Climate activists lined the road to this year’s Burning Man festival in Nevada to call out the “privileged mindset” of the Silicon Valley types who flock there – and the waste involved in creating a temporary city in the desert.
Only a couple of days later, disaster struck. Unprecedented rain – 20 mm in 24 hours – turned the desert into mud, trapping the 70,000 festival goers.
As you might expect, the internet went wild with schadenfreude. But there’s a deeper issue here. This is not the first – and won’t be the last – outdoor festival upended by unprecedented weather. It was only a month ago when the World Scout Jamboree in South Korea was crippled by intense heat and typhoons, forcing its abandonment. Last year’s Splendour in the Grass festival in northern New South Wales turned into a mudpit after unprecedented rains.
Outdoor festivals are a summer rite of passage for many. Warm weather makes them possible. But summer’s when we often see the wildest weather too. As climate change loads the dice, we’ll see more festival disruptions, more often.
Summer may no longer be the right time for festivals
The biggest music festivals are usually held in summer months: Glastonbury in the United Kingdom and Tomorrowland in Belgium are held in the northern hemisphere summer, in late June and late July respectively. America’s Coachella festival takes place in April, but it’s in a desert where daytime temperatures over 30℃ are the norm.
As the world heats up, summer may soon be too risky for festival organisers. Creating large festivals is expensive and logistically challenging. Wipeouts from extreme weather events pose major financial risks.
When we go to festivals, we leave behind our houses and easy access to water. Many people camp in tents with relatively little protection from the elements.
During heatwaves, it’s particularly important to stay out of the heat and sun in the middle of the day and to stay hydrated. This isn’t always possible at festivals. Many of us underestimate the effect of heat on our bodies.
Extreme rainfall is very challenging for organisers. Managing tens of thousands of muddy, stuck people is hard – especially if it’s too difficult to bring supplies in. That’s why Burning Man organisers had to call on their attendees to conserve food and water.
If you have tens or even hundreds of thousands of people exposed to the heatwave or rainfall, it can pose a risk to their health. Evacuating large numbers of people is logistically very challenging.
As the climate changes, we can expect more frequent and more severe extreme weather. This will make the job of festival organiser much harder.
Well-organised festivals are much safer. If organisers think ahead and put contingency plans and adequate infrastructure in place, the chaos from extreme weather events can be much better managed.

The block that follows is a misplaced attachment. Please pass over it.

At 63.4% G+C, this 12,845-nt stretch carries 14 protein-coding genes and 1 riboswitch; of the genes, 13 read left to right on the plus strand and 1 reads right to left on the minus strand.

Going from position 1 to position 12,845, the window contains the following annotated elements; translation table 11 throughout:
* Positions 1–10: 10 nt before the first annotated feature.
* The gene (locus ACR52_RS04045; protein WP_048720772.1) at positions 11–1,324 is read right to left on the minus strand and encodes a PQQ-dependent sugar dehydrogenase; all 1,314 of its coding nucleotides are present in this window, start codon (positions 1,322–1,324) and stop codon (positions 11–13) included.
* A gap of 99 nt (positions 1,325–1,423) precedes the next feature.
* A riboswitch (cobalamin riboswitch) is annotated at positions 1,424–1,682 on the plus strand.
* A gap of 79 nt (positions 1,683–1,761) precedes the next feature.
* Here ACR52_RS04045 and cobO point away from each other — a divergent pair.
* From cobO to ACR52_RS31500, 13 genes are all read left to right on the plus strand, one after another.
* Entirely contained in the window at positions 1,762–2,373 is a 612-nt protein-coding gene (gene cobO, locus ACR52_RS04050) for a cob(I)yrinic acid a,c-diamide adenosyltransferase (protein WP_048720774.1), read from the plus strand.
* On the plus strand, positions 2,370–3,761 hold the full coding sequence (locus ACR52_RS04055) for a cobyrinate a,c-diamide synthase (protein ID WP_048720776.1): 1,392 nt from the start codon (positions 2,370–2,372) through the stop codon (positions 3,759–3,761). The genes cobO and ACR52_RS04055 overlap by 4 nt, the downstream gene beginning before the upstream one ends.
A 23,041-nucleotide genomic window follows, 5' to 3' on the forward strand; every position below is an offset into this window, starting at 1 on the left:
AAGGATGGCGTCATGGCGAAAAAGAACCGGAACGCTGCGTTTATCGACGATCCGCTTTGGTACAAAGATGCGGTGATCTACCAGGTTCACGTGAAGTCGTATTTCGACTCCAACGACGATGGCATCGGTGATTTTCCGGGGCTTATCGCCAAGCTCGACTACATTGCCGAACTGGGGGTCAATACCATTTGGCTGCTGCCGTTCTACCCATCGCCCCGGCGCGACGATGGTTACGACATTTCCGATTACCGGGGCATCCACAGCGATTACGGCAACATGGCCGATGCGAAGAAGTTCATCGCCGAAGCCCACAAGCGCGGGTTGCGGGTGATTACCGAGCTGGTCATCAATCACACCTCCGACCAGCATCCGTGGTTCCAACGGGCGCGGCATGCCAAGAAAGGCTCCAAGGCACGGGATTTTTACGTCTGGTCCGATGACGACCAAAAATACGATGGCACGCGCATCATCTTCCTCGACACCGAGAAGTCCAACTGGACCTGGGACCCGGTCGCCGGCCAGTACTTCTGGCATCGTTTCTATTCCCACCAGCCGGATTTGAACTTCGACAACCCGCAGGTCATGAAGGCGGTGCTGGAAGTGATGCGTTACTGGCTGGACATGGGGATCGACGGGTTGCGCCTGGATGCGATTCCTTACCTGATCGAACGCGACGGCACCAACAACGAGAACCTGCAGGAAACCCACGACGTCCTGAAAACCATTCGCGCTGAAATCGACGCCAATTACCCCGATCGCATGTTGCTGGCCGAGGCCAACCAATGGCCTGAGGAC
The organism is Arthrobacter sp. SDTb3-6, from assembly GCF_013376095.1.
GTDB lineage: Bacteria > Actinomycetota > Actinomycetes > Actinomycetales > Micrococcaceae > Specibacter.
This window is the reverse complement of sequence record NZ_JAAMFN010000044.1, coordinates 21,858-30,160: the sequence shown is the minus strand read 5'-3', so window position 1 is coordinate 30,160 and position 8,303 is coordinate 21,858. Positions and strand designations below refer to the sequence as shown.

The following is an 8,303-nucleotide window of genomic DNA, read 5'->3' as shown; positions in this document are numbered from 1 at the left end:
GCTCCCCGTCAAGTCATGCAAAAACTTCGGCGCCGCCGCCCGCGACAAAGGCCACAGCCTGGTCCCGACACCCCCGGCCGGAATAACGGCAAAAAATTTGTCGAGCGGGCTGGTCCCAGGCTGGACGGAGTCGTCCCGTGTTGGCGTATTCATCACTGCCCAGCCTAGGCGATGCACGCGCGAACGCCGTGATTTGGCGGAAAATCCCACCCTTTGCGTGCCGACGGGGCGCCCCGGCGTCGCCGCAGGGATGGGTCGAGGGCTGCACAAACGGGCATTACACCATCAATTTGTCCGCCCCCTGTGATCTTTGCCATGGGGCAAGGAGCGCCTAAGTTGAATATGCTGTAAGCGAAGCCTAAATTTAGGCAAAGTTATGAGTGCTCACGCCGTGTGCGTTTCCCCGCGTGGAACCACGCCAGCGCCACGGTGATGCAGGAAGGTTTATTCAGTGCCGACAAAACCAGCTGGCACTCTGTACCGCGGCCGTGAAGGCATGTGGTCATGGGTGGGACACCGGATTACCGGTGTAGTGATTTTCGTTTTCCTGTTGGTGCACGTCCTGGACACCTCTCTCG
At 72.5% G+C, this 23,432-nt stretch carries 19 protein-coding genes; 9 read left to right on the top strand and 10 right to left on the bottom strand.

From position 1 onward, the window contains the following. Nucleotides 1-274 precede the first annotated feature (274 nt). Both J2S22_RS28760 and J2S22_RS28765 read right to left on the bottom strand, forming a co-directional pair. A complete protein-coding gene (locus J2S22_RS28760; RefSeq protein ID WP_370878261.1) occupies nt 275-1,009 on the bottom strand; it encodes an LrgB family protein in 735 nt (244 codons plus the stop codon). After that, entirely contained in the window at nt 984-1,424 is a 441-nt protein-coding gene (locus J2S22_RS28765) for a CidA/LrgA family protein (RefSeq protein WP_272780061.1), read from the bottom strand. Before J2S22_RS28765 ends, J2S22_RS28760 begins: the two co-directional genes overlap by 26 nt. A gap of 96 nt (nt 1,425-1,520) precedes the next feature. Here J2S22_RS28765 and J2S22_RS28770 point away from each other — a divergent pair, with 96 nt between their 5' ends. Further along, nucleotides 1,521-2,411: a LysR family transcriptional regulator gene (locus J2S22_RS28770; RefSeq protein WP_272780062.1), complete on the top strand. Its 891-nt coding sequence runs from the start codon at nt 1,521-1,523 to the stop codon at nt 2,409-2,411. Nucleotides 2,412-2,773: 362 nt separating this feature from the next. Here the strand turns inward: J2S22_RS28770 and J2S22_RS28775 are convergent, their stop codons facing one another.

For instance, during the trouble-stricken Scout Jamboree in Korea, there were real concerns over the intense heat, given children are more vulnerable.
But the heat shouldn’t have been a surprise. The event was held at the height of summer – albeit in a year of record breaking heat. So organisers should have anticipated heat and put in place better strategies to manage extreme weather. A simpler solution might have been avoiding the middle of summer.
What are we likely to see in the future?
Extreme weather hitting festivals isn’t new. The legendary 1969 Woodstock festival in New York State was also a mud pit.
What is new is the increased frequency and intensity of these events. Climate scientists have warned of these effects for decades. Now they’re arriving.
As we heat the planet, we’re getting more frequent, intense and longer-lasting heatwaves across the world. We also know we’re seeing more and more intense short-duration downpours which cause flash flooding.
It stands to reason we can expect to see more upheaval and health concerns at outdoor festivals.
What can be done? Expect to see festival dates move to shoulder seasons rather than midsummer. Some locations may no longer be viable. Last year’s Burning Man sweltered, with temperatures of 40℃.
If festival organisers don’t want to move date or location, the minimum response they’ll need is to actively plan to manage extreme weather and ensure key infrastructure like water and toilets are able to cope with heat or floods.
If the world keeps pumping out greenhouse gas emissions at high rates, we could see some summer festival locations get much hotter – rising 4–8℃. That’s because land areas in summer are expected to heat up quicker than the global average. Those higher temperatures would make it impossible to safely host a festival.
This article is republished from The Conversation is the world's leading publisher of research-based news and analysis. A unique collaboration between academics and journalists. It was written by: Andrew King, The University of Melbourne.
Andrew King receives funding from the National Environmental Science Program.